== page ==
The Cambrian Mt. Simon Sandstone underlies one of the largest concentrations of coal-fired power plants in the world and this formation may provide one of the most significant carbon storage resources in the United States. The Mt. Simon is over 2600 feet ( approximately 792 m) thick in portions of the Illinois Basin and has been used for natural gas storage for over 50 years. Sequestration sites are commonly evaluated by studying the local structure and confirming the presence of both a reservoir facies and an impermeable seal that is not breached by significant faulting. However, an assessment of any potential Mt. Simon sequestration site must also include knowledge of the paleotopography prior to deposition of this regional sandstone. Such information is critical in evaluating likely thickness and facies variations across the structure due to changes in paleo-water depth. The Mt. Simon Sandstone directly overlies Precambrian basement granitic or rhyolitic rocks and the unconformity between the two units is speculated to be in the 100's of millions of years in age. In places there was at least 1000 feet ( approximately 305 m) of topographic relief on the top of the basement surface prior to Mt. Simon deposition. The Mt. Simon is thin or not present on topographic basement high areas, whereas the low areas have thicker Mt. Simon. The paleotopography on the basement has been observed at outcrops, during subsurface drilling, and on seismic reflection data. Any potential site must, at the minimum, have seismic reflection data, calibrated with drill-hole information, in order to evaluate the presence of Precambrian topography and its impact on Mt. Simon thickness and facies variations.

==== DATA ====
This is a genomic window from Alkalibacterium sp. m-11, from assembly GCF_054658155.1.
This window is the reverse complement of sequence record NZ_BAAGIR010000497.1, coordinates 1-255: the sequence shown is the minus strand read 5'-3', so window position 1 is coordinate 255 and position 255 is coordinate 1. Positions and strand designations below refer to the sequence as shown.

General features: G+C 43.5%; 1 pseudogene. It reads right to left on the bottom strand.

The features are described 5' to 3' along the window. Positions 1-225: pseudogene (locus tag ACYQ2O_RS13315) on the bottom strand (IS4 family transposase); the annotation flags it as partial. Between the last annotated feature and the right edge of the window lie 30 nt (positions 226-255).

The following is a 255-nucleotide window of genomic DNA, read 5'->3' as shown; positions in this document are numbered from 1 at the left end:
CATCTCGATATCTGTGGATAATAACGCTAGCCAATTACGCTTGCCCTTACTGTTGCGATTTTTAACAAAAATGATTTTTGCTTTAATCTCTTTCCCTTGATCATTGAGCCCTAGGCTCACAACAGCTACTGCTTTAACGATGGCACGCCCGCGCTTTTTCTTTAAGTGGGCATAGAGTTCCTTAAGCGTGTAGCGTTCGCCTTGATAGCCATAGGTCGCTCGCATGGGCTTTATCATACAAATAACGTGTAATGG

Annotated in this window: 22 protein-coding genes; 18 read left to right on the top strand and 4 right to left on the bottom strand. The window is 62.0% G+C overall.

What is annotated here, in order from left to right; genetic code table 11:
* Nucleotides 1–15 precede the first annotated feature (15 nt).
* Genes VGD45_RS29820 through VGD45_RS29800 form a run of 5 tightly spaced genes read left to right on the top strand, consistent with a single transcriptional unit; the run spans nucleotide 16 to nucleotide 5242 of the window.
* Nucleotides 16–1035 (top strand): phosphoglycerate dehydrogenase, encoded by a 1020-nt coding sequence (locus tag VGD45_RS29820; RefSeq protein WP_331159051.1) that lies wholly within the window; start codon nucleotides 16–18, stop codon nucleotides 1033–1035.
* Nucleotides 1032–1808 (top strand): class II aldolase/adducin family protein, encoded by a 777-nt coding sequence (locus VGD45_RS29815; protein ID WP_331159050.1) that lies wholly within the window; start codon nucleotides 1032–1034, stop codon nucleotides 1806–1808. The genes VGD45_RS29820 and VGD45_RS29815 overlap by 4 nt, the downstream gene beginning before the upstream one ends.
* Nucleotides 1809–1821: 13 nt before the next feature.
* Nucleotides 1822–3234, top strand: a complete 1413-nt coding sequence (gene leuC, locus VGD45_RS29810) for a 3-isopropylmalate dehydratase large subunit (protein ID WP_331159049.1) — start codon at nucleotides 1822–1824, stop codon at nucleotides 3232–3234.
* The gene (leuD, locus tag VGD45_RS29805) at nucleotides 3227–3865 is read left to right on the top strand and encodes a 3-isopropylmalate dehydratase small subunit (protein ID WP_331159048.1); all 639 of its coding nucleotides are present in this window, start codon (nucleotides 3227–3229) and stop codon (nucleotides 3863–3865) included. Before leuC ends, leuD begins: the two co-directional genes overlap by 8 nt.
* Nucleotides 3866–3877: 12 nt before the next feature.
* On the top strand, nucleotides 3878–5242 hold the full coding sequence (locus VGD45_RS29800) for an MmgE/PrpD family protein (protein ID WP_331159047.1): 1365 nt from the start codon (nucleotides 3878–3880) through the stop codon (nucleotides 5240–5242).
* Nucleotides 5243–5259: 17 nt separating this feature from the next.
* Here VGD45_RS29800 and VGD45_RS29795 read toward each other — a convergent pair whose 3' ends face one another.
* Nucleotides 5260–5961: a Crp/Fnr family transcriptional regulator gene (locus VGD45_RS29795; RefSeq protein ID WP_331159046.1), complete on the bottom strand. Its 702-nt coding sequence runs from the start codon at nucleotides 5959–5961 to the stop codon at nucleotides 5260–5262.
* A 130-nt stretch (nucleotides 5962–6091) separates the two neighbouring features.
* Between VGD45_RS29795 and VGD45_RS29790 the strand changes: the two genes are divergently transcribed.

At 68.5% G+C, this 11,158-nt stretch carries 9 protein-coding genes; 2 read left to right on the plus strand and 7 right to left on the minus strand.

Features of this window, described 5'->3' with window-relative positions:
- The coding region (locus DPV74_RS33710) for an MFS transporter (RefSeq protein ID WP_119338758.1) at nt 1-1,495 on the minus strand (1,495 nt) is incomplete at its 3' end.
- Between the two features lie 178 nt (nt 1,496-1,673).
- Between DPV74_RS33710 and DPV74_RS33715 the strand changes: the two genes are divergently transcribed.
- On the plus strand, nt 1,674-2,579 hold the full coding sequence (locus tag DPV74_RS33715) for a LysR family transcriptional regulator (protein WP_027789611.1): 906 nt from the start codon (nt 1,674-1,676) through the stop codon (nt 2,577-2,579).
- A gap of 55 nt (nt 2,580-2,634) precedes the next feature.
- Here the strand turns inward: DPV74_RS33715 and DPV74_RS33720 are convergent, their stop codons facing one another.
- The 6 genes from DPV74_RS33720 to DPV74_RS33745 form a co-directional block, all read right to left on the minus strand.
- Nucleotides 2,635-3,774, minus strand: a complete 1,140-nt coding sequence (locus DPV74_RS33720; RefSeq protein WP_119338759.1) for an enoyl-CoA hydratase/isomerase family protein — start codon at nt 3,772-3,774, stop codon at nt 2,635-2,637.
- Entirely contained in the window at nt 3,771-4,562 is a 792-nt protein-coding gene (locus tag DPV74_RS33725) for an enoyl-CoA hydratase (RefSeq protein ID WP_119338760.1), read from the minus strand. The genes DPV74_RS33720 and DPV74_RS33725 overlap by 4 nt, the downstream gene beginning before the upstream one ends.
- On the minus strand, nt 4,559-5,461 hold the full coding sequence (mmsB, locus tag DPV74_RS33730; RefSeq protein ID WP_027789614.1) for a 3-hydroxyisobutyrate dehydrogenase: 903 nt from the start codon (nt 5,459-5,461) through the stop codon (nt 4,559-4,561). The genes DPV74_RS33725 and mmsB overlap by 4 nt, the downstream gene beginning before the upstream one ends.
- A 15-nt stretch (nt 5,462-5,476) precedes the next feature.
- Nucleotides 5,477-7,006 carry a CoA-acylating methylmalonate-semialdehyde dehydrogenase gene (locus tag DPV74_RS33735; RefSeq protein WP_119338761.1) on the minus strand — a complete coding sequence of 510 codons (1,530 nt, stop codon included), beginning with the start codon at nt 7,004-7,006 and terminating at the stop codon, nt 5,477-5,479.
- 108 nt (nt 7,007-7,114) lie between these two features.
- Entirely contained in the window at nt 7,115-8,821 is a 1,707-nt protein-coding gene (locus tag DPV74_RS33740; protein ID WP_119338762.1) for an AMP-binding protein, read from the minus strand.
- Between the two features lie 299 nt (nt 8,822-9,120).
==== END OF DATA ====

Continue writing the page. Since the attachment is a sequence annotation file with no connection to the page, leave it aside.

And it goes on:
|Original language||English (US)|
|Title of host publication||Abstracts with Programs - Geological Society of America|
|Publisher||Geological Society of America (GSA), Boulder, CO, United States (USA)|
|State||Published - 2009|